As one of the longest-running car racing franchises around, the Micro Machines series certainly gained a bit of a following over the years. Based on the concept of miniature cars driving in wacky, oversized real-world environments, the first few games in the series featured a top-down camera view and a style of racing that was revolutionary for their time. Now, Infogrames has released Micro Machines for the PlayStation 2, and though it definitely sticks to the original formula, something has clearly been lost in the translation.
Micro Machines features four main gameplay modes. Its sole single-player mode is the race mode, which pits you against three of the game's eight selectable characters and features quick start, single race, time trial, and championship options. In the championship mode, you select your racer and the cup you wish to go after--bronze, silver, gold, or platinum. You go through a series of four races in each cup, unlocking the next level once you finish the fourth race. Many of the races are standard car races, though intermittent boat, dune-buggy, and rocket-car races add a little variety to the mix.
Each of the mode's cups is more difficult than its predecessor, starting at extremely easy and eventually graduating to frustratingly difficult. Much of the frustration is created by the courses themselves, which become jarringly hard to navigate thanks to the game's camera system. Most of the courses contain a number of extremely sharp turns, as well as a number of ramps and curves without rails to keep you from sliding off. Thanks to the overhead camera, it is impossible to see any of these turns or ramps coming, which essentially requires you to play the races over and over until you've managed to memorize them all. Additionally, the loose handling of the cars makes it extremely easy to drive off a cliff even when you know a turn is coming up, leaving little to no margin for error. What is even more frustrating is that in some of the game's multiplayer modes, a from-behind camera perspective is used. This works infinitely better, and yet this option is not available during the race mode. It's a bizarre design decision to say the least, and it really makes the race mode a lot less fun than it could have been.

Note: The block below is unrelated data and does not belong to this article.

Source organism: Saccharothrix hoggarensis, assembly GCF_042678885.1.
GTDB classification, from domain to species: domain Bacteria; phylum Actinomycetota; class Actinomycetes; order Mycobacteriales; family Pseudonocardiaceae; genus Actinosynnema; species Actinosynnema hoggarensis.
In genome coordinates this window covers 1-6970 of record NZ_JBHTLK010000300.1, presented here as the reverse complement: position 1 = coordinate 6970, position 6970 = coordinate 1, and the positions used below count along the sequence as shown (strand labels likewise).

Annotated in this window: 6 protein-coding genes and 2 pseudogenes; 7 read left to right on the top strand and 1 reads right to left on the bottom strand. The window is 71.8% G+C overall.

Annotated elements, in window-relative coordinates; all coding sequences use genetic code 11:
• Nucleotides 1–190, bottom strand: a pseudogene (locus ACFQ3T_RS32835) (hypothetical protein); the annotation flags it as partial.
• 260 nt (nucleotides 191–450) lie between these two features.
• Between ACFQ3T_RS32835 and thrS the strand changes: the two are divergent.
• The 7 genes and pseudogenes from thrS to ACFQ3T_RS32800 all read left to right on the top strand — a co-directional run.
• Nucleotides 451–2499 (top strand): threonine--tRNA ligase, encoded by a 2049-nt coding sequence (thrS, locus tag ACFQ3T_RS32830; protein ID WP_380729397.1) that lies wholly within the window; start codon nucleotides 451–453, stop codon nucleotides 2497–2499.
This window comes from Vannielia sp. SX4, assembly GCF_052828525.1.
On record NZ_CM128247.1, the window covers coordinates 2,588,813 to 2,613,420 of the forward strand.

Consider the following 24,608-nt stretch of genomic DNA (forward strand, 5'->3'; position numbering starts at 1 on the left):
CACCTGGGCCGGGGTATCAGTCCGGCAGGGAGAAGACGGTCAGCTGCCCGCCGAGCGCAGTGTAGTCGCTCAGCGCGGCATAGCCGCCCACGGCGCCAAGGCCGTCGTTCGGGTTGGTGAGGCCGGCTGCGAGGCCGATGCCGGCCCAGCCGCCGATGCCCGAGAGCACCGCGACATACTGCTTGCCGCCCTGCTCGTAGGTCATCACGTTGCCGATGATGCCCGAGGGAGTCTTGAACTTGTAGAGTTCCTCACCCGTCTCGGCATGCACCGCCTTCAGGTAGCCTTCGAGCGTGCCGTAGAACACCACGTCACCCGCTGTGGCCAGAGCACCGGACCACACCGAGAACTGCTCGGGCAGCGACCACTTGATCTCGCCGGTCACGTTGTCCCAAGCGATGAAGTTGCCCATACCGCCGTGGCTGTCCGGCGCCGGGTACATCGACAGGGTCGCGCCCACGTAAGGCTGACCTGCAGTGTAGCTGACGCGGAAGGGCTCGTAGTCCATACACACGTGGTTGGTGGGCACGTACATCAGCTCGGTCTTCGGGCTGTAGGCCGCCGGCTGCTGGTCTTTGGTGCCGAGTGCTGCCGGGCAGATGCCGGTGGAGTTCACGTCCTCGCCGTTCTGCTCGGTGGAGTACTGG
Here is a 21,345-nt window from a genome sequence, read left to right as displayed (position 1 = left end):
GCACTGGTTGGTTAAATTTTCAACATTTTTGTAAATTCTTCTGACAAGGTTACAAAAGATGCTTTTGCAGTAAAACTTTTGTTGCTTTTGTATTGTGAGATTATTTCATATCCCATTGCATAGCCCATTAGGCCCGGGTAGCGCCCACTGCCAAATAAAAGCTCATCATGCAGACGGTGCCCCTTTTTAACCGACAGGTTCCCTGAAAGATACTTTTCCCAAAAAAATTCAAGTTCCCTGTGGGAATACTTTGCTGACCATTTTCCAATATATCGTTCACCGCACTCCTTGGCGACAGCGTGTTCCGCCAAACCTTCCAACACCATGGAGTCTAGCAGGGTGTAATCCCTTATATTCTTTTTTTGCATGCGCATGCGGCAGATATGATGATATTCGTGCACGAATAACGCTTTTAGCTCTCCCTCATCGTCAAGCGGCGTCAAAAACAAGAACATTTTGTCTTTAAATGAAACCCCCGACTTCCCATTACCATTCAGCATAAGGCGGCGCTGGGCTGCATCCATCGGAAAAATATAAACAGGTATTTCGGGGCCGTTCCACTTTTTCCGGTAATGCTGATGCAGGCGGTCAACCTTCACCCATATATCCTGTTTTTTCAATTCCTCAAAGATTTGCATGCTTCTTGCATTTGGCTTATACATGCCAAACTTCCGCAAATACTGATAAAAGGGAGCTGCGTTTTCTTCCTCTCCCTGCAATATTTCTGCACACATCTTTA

All the game's other modes are designed around multiplayer functionality. Micro GP is a checkpoint race that is much longer than most of the game's other races. The Micro Machines mode requires you to score points by advancing as far ahead of the other racers as you can. Bomb tag is exactly what it sounds like--one of the four racers begins with a bomb attached to his or her car, and the goal is to tag another car with it. A timer counts down all the while, until the bomb eventually explodes. The last racer standing wins the match. Though the game's multiplayer component is clearly its featured attraction, it is unfortunately hindered by a significant drop in frame rate whenever additional players plug in. It is so bad, in fact, that the game almost seems to run at half speed, which effectively ruins whatever fun might have been had.
If it weren't for the frame rate and camera issues, Micro Machines would be a pretty good-looking game. Granted, the cars are very small and almost indistinguishable during gameplay, but the game's eight different environments are all very large, and they all have multiple track options. Also, many of the interactive elements associated with the levels, such as the water in the boat racing levels and the various rats and cockroaches that roam about in the urban level, are pretty well done. The game's sound is fairly decent as well. It contains all the cartoon-inspired effects you'd expect from a game of this type, as well as some decent dialogue from the racers and a good but slightly uninspired soundtrack.
Unfortunately, the game's solid level design and passable audio quality just aren't enough to make up for its numerous problems. If nothing else, Micro Machines serves as an excellent example of why nostalgia can only take a game so far. Without quality gameplay and a solid presentation, the nostalgic aspects lose their impact, and you end up with a mediocre title that will disappoint the fans of the classic games. If you're a fan of the original Micro Machines games, do yourself a favor--bust out an older version of the game and leave Micro Machines for the PS2 alone. In the long run, you'll be a whole lot happier.